In 1852, Dr. Delany wrote and published in four weeks, one of his best known works, The Condition, Elevation, Emigration and Destiny of the Colored People of the United States, Politically Considered. This work drew severe criticism from White and Black abolitionist alike. The Blacks press and Black leaders, most notably his former co-editor Frederick Douglass, either rebuked or ignored the book.
The book had two broad objectives. The first was to provide Black people with a view of what Delany believe was their true position in America, with an emphasis upon causation and solutions. The second objective was to rhetorically awaken the African manliness that would induce the Black man to act upon Delany’s observations and solutions.
The book, while speaking of the glorious African past, also directed piercing blows at what Delany saw as a lack of commitment on the part of those involved in the abolitionist struggle. Further, the book suggested that Black people emigrate from the United States, preferably to Central or South America. Delany advocated emigration even though he despised colonization schemes devised by Whites, considering them to be “monstors” that were “crippled” in their infancy by the agitation of enlightened abolitionists.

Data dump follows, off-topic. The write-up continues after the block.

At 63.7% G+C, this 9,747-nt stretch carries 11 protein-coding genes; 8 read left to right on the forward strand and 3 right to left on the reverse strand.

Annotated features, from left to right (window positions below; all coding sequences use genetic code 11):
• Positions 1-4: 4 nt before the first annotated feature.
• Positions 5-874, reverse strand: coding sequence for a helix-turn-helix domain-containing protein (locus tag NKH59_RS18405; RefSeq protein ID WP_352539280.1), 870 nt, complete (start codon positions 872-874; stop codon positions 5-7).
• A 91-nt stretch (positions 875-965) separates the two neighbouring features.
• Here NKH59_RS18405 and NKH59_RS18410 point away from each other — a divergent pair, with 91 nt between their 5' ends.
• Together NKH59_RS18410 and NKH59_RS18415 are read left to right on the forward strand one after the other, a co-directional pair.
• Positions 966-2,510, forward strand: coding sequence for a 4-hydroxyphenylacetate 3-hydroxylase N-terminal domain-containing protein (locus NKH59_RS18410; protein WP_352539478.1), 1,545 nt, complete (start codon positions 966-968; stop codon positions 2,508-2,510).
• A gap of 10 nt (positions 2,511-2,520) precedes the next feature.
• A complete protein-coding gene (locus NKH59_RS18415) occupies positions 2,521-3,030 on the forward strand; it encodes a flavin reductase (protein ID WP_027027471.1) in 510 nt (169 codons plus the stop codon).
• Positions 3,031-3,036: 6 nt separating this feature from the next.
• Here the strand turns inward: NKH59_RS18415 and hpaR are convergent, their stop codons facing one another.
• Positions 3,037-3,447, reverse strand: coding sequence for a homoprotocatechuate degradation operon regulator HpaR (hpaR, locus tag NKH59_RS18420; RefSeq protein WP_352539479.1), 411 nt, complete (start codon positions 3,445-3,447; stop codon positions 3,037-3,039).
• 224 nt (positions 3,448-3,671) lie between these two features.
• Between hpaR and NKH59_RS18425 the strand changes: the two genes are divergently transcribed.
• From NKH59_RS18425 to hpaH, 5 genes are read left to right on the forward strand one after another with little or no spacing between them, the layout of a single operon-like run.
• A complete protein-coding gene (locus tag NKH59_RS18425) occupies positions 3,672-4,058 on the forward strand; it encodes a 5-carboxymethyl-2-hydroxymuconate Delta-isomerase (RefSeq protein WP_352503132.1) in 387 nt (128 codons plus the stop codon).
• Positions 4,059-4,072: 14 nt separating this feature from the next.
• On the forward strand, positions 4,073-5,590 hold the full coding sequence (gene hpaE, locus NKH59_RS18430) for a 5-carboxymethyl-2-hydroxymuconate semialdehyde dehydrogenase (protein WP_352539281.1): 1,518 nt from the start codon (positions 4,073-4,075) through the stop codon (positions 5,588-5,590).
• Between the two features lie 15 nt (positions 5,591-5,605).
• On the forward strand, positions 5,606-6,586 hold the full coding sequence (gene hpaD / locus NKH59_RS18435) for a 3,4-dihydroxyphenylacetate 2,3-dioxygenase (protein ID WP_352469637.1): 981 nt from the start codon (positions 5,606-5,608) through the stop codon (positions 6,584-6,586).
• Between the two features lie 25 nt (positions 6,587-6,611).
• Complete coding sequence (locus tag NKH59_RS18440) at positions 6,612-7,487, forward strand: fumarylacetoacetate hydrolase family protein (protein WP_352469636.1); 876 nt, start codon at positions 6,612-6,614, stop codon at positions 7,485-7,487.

Though Delany’s book did advocate emigration for Blacks in America, it must be noted here that Delany was caught between conflicting theoretical concepts. That is, Delany had a “love-hate” relationship with America. Though he recognized that America had some value to Black people, (he himself had benefited from a quality education), he stood staunchly against American leadership in its relationship with Black people. Delany realized that Blacks were always in a precarious situation in America, and that no amount of insightful articulation could end the powerlessness felt by Black people in relation to Whites. Hence, he advocated emigration.
Initially, Delany totally rejected Liberia, though not all of Africa, as an alternative for Black people. He considered Liberia a dependency colony of the American Colonization Society and thus under its direct influence and control. To Delany, Liberia was “the product of a slaveholders’ conspiracy to purge the United States of its African population. Liberia was also unappealing because of its unhealthy geographical position.” Where Africa was concerned, Delany appeared to be concerned primarily about the extent to which racist Whites would be involved in emigration projects.